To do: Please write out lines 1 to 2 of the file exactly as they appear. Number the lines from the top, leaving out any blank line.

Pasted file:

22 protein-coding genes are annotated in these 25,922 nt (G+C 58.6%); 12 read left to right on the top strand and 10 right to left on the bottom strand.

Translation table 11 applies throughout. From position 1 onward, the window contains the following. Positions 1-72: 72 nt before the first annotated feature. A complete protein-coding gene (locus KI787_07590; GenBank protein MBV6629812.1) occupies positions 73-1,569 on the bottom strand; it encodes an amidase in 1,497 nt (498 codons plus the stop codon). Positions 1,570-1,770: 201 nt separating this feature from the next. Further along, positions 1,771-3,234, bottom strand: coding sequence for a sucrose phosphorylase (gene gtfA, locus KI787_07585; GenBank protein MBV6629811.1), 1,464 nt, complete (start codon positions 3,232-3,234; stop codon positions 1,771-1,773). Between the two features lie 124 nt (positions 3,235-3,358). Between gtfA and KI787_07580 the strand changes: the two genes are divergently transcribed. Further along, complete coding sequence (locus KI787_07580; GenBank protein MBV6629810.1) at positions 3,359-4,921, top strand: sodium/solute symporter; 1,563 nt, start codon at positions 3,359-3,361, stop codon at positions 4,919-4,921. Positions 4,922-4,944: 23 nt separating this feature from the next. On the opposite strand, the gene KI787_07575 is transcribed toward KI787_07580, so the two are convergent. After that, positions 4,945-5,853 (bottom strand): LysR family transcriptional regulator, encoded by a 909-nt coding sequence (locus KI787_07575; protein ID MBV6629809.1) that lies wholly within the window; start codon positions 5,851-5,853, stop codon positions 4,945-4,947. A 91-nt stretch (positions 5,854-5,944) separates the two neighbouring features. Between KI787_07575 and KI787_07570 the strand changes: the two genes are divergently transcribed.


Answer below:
22 protein-coding genes are annotated in these 25,922 nt (G+C 58.6%); 12 read left to right on the top strand and 10 right to left on the bottom strand.

Translation table 11 applies throughout. From position 1 onward, the window contains the following. Positions 1-72: 72 nt before the first annotated feature. A complete protein-coding gene (locus KI787_07590; GenBank protein MBV6629812.1) occupies positions 73-1,569 on the bottom strand; it encodes an amidase in 1,497 nt (498 codons plus the stop codon). Positions 1,570-1,770: 201 nt separating this feature from the next. Further along, positions 1,771-3,234, bottom strand: coding sequence for a sucrose phosphorylase (gene gtfA, locus KI787_07585; GenBank protein MBV6629811.1), 1,464 nt, complete (start codon positions 3,232-3,234; stop codon positions 1,771-1,773). Between the two features lie 124 nt (positions 3,235-3,358). Between gtfA and KI787_07580 the strand changes: the two genes are divergently transcribed. Further along, complete coding sequence (locus KI787_07580; GenBank protein MBV6629810.1) at positions 3,359-4,921, top strand: sodium/solute symporter; 1,563 nt, start codon at positions 3,359-3,361, stop codon at positions 4,919-4,921. Positions 4,922-4,944: 23 nt separating this feature from the next. On the opposite strand, the gene KI787_07575 is transcribed toward KI787_07580, so the two are convergent. After that, positions 4,945-5,853 (bottom strand): LysR family transcriptional regulator, encoded by a 909-nt coding sequence (locus KI787_07575; protein ID MBV6629809.1) that lies wholly within the window; start codon positions 5,851-5,853, stop codon positions 4,945-4,947. A 91-nt stretch (positions 5,854-5,944) separates the two neighbouring features. Between KI787_07575 and KI787_07570 the strand changes: the two genes are divergently transcribed.